Astronomers have detected a peculiar whirlwind of pebbles, dust, and gas surrounding a young star. They suspect it could be an exoplanet forming within the crescent of material.
Published in Astronomy & Astrophysics, the discovery is around a star already known for having fledgling exoplanets. In 2019, researchers found that this system was forming three exoplanets on wide orbits. In particular, they were able to detect evidence of the enormous vertical flow of gas in the disk of material from which the planets were forming. They pictured it as an enormous waterfall powered by the planet formation.
The potential new planet around HD 163296 – a star located 330 light-years away from us in the constellation Sagittarius – is actually much closer to the star than the three other planets. This new disk feature is roughly the same distance from its star as Mercury is from the Sun, but is moving more quickly than Mercury, with the hottest part of the disk rotating about once a month.
It's this temperature that attracted the team to investigate the whirlwind. Compared to the rest of the disk, this region appeared much hotter. The team suspected that the hot spot was indeed a vortex, where dust was the dominant component.
Simulations supported this idea. Computer models suggest that collisions in the vortex would grind pebbles down so that only dust would remain, unlike the rest of the disk where dust and pebbles clump together. This finding is important in understanding how planets might form. In particular, it could be an indication of how rocky terrestrial planets like ours come to be.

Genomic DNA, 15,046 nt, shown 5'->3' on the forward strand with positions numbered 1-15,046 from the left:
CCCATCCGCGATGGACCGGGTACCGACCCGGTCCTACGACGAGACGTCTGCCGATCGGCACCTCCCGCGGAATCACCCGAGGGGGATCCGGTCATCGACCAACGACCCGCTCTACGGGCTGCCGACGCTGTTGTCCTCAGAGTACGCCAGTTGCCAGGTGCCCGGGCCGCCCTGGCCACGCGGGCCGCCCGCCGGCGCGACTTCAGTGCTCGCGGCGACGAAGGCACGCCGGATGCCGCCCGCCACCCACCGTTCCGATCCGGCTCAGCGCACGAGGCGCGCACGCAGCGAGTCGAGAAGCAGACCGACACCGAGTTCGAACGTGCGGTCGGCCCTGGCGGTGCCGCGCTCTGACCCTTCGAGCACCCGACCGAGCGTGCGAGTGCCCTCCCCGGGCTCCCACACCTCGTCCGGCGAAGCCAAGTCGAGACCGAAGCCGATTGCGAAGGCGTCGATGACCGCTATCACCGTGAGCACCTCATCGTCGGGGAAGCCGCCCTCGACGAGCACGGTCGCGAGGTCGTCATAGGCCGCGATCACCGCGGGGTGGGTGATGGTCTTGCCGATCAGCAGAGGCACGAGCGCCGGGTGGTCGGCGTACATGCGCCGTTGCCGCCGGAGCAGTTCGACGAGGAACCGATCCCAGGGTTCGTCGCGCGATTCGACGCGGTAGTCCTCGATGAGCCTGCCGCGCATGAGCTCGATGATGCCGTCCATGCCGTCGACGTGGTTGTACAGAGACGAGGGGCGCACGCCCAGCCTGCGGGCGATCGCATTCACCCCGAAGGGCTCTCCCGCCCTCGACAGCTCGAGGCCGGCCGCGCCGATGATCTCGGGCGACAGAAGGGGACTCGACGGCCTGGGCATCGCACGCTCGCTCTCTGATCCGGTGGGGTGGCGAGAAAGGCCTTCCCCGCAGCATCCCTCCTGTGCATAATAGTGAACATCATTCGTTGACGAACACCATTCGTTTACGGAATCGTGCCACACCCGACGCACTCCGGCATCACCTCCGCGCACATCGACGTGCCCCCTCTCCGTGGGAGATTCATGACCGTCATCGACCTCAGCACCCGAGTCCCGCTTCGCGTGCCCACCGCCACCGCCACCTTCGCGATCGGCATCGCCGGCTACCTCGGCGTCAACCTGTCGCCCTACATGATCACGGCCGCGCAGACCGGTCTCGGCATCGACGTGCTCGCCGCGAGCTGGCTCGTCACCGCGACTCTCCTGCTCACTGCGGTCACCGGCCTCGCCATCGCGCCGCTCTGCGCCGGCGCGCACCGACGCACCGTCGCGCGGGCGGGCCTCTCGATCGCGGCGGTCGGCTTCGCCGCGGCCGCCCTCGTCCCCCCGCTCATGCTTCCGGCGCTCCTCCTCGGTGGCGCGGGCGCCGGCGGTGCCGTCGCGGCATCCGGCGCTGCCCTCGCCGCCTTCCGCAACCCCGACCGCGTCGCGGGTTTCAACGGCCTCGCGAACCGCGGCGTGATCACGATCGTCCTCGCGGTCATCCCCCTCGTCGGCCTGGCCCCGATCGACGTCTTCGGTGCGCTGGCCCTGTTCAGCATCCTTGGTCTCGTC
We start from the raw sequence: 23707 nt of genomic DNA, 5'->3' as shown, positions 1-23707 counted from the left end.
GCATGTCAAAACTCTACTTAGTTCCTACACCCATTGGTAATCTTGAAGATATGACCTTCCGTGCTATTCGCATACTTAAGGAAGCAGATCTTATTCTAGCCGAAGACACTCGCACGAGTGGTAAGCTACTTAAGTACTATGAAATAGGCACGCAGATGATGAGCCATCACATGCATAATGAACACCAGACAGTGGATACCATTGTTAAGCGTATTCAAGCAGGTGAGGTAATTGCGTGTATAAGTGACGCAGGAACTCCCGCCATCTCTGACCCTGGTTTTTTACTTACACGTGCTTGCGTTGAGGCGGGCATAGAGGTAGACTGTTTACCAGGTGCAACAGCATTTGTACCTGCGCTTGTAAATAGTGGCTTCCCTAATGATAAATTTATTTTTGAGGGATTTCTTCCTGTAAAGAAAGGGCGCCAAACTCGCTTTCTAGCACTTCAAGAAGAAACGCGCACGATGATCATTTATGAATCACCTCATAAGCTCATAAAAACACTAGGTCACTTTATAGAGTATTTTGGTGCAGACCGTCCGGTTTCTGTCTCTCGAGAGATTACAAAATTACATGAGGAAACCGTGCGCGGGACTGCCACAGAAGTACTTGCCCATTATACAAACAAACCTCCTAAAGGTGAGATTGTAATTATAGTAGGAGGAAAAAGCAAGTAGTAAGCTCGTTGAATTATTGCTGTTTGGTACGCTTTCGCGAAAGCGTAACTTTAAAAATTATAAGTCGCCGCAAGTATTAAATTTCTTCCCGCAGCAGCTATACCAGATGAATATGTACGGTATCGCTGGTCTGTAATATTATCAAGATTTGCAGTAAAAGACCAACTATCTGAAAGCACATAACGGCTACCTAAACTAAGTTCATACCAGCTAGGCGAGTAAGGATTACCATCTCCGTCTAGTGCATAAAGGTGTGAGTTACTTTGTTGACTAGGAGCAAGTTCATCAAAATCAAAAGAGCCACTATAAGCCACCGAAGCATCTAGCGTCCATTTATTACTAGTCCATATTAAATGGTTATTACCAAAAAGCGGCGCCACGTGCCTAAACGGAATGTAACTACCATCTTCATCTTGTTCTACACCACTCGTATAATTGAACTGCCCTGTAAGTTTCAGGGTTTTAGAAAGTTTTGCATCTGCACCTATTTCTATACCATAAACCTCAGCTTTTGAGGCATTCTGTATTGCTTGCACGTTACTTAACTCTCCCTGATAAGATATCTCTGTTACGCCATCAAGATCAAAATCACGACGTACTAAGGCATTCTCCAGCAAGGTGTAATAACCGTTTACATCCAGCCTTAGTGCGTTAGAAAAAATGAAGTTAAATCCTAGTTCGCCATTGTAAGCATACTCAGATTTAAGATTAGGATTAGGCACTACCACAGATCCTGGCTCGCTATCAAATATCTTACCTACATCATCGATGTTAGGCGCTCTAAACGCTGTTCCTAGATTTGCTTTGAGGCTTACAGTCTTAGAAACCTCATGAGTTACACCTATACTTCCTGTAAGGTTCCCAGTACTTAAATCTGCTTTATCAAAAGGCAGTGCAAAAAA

The observations were possible thanks to a very clever trick. By combining infrared observations from four of the telescopes of the ESO Observatory's Very Large Telescope on Cerro Paranal, a mountain in the Atacama Desert, Chile, the team was able to create a “virtual telescope” with a diameter of 200 meters (660 feet), much bigger than each individual telescope in the observatory. This is certainly a case of the whole being greater than the sum of its parts, as long as you know how to put those parts together.
The gas disk surrounding the star is among the brightest seen so far, which made the observations possible over the last few years. The team hopes to apply this approach to other systems, expanding our understanding of planetary formation.